Civil activists at a protest against the foreign agent law. Image credit: Inga Sikorskaya

Kyrgyzstan, as the only democracy in Central Asia, has a strong civil society
In 2012, the adoption of a Russian law referring to NGOs funded from abroad as ‘foreign agents’ was proposed by Kyrgyz political party Ar Namys (‘Dignity’), which is close to Moscow. Although the party did not win any seats in the 2015 elections, its legislative initiative remained on the agenda. Debates about the need for amendments to the law intensified in 2014 amid Kyrgyzstan’s accession to the Eurasian Economic Union, supervised by the Kremlin.

According to the draft legislation, non-governmental organisations in Kyrgyzstan were to be referred to as “foreign agents” if they received funds from foreign or international sources and were involved in “political activity”. Lawmakers interpreted this last term as an activity designed to affect the government policy or public opinion.

Those who supported limiting NGO activity accused the civilian sector of “destabilising the country and organising protests”. Moreover, the bill entitled the state to suspend the activity of a “foreign agent” for six months if the entity failed to apply for listing as an NGO functioning as a foreign agent.

For two years, the suggested amendments faced strong opposition by the non-governmental sector in Kyrgyzstan, including not only civil associations, but also trade unions and political parties.

Many peacebuilding activists were concerned with possible negative impact on their activities; almost all of the projects focusing on conflict prevention in southern Kyrgyzstan after the ethnic violence of 2010, non-discrimination, and protection of minorities, are funded by foreign donors. If the draft legislation had been adopted, their implementation could be suspended, which would have an impact on stability and interrelations in the society. Human rights activists also feared the draft law resembling Russian practice would constrain NGO activity, specifically related to work on governance, transparency and human rights issues.

In May 2015, a group consisting of 28 human rights organisations from Europe, the USA and former Soviet states called on Kyrgyz legislators to reject the bill as it posed a “serious threat” to civil society in Kyrgyzstan.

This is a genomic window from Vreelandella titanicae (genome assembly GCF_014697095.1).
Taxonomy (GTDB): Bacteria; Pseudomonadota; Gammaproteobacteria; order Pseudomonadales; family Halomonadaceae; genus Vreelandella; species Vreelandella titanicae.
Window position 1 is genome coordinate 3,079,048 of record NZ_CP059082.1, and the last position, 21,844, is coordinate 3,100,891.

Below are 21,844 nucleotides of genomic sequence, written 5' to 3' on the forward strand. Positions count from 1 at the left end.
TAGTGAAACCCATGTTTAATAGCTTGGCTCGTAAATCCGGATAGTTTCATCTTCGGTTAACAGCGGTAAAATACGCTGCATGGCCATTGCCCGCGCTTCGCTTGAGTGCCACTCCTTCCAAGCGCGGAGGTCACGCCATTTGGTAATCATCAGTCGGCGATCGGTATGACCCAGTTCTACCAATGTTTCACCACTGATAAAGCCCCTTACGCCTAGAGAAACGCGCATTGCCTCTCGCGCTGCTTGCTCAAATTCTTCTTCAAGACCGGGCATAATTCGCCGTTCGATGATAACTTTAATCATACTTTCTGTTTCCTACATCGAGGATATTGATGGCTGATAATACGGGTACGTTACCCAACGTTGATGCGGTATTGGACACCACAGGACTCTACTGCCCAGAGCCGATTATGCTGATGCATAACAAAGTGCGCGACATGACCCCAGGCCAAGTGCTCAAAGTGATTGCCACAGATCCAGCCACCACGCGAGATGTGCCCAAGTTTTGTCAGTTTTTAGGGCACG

Peacebuilding in the public eye: the role of local organisations

Activists demanded the withdrawal of a draft law that identified NGOs as “foreign agents”
Kyrgyzstan, as the only democracy in Central Asia, has a strong civil society, with over 15,000 registered NGOs which represent 2.2% of national GDP. This is the same as that of freight transportation services or food and beverage production.

Civil society groups, led by peacebuilding organisations, held a campaign in parliament to convince the legislators that the new law would harm the implementation of necessary social programmes. These organisations work on a large package of educational, health, and outreach projects in Kyrgyzstan that the state has failed to fund. The activists demanded the withdrawal of the draft law that identified NGOs as “foreign agents” as it ran contrary to democratic standards and the constitutional right of citizens to freedom of association.

Every month the International Centre “Interbilim” team and human rights movement Bir Duino Kyrgyzstan gathered signatures against the discriminatory law and submitted these petitions to the president and parliament, while also preparing appeals to legislators and the Ombudsman ask for the protection of NGOs from discrimination. Over two years, they organised more than 10 protest actions and a major awareness campaign in the media and social networks about the role of NGOs in the social life of the country.

In February 2016, Bir Duino activists announced that they were going to initiate a lawsuit against the drafters, three legislators in the previous parliament. Human rights activists said they were ready to contest the unconstitutional legislation during public hearings with the participation of parliamentarians, where the representatives of NGOs arrived with a slogan “We are not foreign agents, we are patriots!” In May 2016, Bir Duino held a special forum in Bishkek in support of the associations, with involvement of representatives of NGOs, to discuss their next steps to block the draft law.

Such active measures taken by civil society strongly affected parliamentarians’ opinions. In the last year, legislators amended the draft law, studied alternative options, and as a result, removed the phrase “foreign agent”. Without this phrase the initiative lost its point and the majority of legislators spoke against the amendments.

The experience of Kyrgyzstan’s civil groups in public outreach and advocacy shows the importance and power of an active civil society for other countries, emphasizing its role in solving issues at the highest level. It is unfortunate that neither Russia nor neighbouring Central Asian states appear capable of achieving positive change through such campaigns.